Crocodiles and Alligators
by Rita Goldner
As a kid, I didn’t have many books to read at home. My parents were avid readers, and owned collections of Shakespeare and the works of Rudyard Kipling, but not his children’s classics. Having six kids and a limited budget meant few children’s books. The public library was a favorite haunt of mine, and I remember the anthropomorphicfirst time I ventured to walk there by myself. I was very young, and it was a long walk, but kids in those days had a lot more freedom; parents weren’t afraid to let them out alone like they are today (probably with good reason). The first book I ever signed out by myself was a picture book about the differences between alligators and crocodiles. Even that far back, I was a naturalist, very intrigued by wildlife.
Now I have a book for adults on the same subject, and one of the characters in my work-in-progress book, Rhonda’s Great Big Feet, is a crocodile. In the process of creating the character, my reference photos are helping my illustration process with details like color and foot shape. For body composition and positioning of limbs, however, I have to wing it, because this particular character is doing a back-stroke down the river, in a synchronized swim with one leg lifted, perpendicular to his body. (In case that isn’t challenging enough, the next illustration is a rhinoceros in a ballet pirouette.) You don’t find a lot of animals in nature in these poses for photo references. Even though my poses are anthropomorphic, I feel the closer I can get to natural body proportions, the funnier the illustration.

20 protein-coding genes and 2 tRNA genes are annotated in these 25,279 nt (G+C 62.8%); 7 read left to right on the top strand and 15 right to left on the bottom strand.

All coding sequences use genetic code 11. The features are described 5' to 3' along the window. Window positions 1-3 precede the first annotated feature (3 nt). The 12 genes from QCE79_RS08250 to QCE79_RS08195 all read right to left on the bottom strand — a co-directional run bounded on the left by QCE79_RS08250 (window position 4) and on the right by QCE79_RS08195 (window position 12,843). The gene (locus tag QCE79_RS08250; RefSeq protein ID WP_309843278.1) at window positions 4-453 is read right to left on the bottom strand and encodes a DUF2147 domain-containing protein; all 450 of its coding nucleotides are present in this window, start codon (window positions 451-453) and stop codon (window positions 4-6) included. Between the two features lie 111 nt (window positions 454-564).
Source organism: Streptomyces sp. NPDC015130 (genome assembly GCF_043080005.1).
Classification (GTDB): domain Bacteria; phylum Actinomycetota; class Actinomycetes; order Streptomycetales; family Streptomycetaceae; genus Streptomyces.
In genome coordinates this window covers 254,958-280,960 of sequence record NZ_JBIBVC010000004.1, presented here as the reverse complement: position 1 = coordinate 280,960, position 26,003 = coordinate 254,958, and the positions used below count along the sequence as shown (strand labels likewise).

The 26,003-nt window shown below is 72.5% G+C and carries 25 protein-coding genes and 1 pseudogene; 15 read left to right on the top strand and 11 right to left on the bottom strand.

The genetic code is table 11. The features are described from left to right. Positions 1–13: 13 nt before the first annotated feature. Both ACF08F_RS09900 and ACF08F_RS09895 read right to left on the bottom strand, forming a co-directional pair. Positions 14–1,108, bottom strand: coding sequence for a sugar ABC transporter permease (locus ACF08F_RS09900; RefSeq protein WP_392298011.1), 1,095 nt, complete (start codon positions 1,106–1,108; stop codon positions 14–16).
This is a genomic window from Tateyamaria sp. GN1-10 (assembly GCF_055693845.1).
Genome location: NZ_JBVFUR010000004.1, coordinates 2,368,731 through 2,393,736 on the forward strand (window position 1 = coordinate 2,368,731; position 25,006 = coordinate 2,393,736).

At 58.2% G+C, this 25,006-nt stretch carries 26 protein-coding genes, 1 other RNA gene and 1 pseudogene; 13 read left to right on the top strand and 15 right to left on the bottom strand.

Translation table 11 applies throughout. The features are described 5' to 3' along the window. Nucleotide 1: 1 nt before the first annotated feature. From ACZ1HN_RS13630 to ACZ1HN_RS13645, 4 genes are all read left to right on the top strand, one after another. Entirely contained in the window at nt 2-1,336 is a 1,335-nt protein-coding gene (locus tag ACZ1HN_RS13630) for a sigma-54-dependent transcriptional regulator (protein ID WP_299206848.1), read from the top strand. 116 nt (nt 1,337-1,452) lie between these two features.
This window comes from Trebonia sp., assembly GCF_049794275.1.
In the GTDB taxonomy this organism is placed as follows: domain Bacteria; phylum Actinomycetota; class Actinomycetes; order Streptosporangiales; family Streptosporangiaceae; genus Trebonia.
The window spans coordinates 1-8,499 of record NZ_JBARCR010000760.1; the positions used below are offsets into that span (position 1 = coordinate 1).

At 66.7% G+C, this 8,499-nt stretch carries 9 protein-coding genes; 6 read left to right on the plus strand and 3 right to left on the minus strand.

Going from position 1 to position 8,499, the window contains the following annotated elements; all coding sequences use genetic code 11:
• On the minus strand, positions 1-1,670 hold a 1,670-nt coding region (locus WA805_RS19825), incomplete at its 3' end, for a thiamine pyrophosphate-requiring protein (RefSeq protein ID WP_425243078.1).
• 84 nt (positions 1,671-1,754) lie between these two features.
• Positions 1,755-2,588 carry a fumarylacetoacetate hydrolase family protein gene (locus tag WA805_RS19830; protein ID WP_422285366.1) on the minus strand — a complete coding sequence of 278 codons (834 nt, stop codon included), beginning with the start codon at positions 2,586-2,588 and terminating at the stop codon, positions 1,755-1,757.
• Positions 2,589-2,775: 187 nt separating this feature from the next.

Here are some fun facts I learned while researching my new character:
- Crocodiles have been around for at least 240 million years
- The smallest dwarf crocodiles are less than 5 feet, and the largest saltwater crocs are longer than 20 feet.
- They eat only meat. They have 24 sharp teeth but can’t chew. They rip prey apart and swallow it whole.
- They swallow stones to grind up the food in their stomachs and act as ballast.
- The temperature of a crocodile’s nest determines whether the eggs will develop into males or females. For the eggs to hatch into male crocs, the temperature needs to be 31.6 degrees Celsius. If the temperature is higher or lower, females will hatch.
- 99% of croc babies are taken by predators within the first year.
- In the wild, they live to 50 or 60 years, and some even make it to 80 years.
While crocs are found all over the globe, alligators are only in China and America. You can tell the difference one of two ways: (1) by color – they’re black, while crocs are grey-green; (2) by snout shape – an alligator’s snout is broad, while the croc’s is narrow and pointed. Both eat meat and fruit, and rarely attack humans.
The really weird thing is that although the nest temperature also affects the sex of alligator hatchlings, the effect is actually different from that in a croc’s nest. If an alligator nest is 31 degrees Celsius, an equal number of males and females will be born. If it is warmer than 33 degrees Celsius, they’ll all be males. If it’s below 28 degrees Celsius, you’ll get all females.
Wild animals’ evolution and adaptations fascinate me, which explains why I am always going down endless rabbit holes in my research – and reading way more than I have to. I’ll get this book finished yet, but it’ll take some discipline and time management!
Thanks, and comments welcome!
References for this blog:
Rita Goldner is the author and illustrator of the children’s picture book, Orangutan: A Day in the Rainforest Canopy. Rita has also written and illustrated two eBooks, Jackson’s History Adventure and Jackson’s Aviation Adventure, in the Jackson’s Adventure series. For orangutan facts and images and to purchase the book (also available as an ebook), visit OrangutanDay.com. Or by the Kindle version here. Rita’s newest book, Making Marks on the World: A Storybook for Left- and Right-Handed Coloring, is available for purchase here. Works in progress: H2O Rides the Water Cycle, The Flying Artist, and Rose Colored. To view additional illustrations and Rita’s books in progress, visit Rita’s website. Contact Rita here. Follow Rita on Facebook. Subscribe to Rita’s newsletter, Orangutans and More! and receive a free coloring page of today’s illustration.